Three Reasons I Support Saint Paul’s Plans for a Smaller Pedro Park

If you don’t know about downtown Saint Paul’s Pedro Park controversy — or even how to correctly pronounce the name “Pedro” (hint: you probably don’t) — here’s a quick summary from the recent Pioneer Press article, “Six residents quit St. Paul’s Pedro Park design committee in protest”:

On Saturday, residents of several downtown St. Paul buildings will plant flowers in the small gardens where the Pedro’s Luggage store once stood. They’ll do so with more than a bit of irony. On Thursday evening, six of the same residents quit a city-led committee aimed at designing the future Pedro Park.

The group defection from St. Paul’s Pedro Park Design Advisory Committee comes at a critical time. St. Paul is working with the Ackerberg Group of Minneapolis to redevelop the former public safety annex building adjoining the land into office space. The proposal calls for Ackerberg to buy the future Pedro Park space and fund park improvements on the land for 20 years.

The design advisory committee is intended to help guide those improvements, but residents remain at odds with the city’s vision for new green space. They worry they’ll be left with something more akin to a corporate lawn than a sizable neighborhood gathering place like Mears Park.

Berg and the Friends of Pedro Park Expansion noted that the Pedro family donated 0.45 acres of land to the city with the expectation that St. Paul would someday establish a larger park, possibly stretching across the full block. A city staff report in November said a 2.1-acre park is still possible, given time.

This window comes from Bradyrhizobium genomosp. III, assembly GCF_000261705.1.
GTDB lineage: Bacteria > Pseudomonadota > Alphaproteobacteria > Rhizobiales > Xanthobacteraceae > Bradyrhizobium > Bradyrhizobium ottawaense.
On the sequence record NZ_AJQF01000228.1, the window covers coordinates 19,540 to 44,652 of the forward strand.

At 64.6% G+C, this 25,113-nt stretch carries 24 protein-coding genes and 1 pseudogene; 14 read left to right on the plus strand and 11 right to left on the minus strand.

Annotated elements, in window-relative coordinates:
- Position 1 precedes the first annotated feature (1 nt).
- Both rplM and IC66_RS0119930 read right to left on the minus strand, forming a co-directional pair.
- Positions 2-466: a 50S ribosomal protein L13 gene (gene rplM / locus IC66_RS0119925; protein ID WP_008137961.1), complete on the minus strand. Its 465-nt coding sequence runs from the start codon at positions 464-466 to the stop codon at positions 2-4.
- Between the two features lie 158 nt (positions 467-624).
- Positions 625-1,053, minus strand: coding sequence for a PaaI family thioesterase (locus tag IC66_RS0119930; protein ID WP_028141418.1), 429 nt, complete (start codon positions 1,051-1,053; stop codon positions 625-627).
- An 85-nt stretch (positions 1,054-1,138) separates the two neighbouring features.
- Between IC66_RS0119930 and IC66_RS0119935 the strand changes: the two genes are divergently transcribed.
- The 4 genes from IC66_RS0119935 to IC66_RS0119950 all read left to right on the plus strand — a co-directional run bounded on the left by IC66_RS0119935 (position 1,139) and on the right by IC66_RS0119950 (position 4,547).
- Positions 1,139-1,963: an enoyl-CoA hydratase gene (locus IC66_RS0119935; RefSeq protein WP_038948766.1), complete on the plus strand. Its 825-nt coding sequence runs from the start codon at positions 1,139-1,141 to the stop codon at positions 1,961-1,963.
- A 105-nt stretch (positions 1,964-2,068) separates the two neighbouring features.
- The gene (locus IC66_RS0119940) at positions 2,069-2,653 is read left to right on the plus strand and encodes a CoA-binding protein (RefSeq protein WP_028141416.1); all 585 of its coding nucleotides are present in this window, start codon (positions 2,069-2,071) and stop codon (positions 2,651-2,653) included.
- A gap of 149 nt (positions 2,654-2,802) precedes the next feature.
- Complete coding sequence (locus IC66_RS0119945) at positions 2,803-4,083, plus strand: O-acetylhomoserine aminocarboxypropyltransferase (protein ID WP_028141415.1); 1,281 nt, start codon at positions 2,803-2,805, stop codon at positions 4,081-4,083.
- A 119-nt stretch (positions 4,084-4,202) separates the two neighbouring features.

The Friends of Pedro Park group said it became clear during the two design meetings held to date that the city has no such plans.


For me, it is easy to empathize with the people frustrated by the likely outcome of the former Pedro Luggage site. These folks were told one thing many years ago, and now they have learned that things have changed. Furthermore these changes were made somewhat unilaterally and without much transparency, and people have the right to be upset. I would imagine that many of the people who have been trusting a process that they hoped would result in a new civic park named after their family member would feel betrayed by the situation today.

That being said, I think the city is making the right decision and here’s why. The current evolution of the plan would preserve an historic building, create a high quality public space, and increase the density of downtown. All those things are important.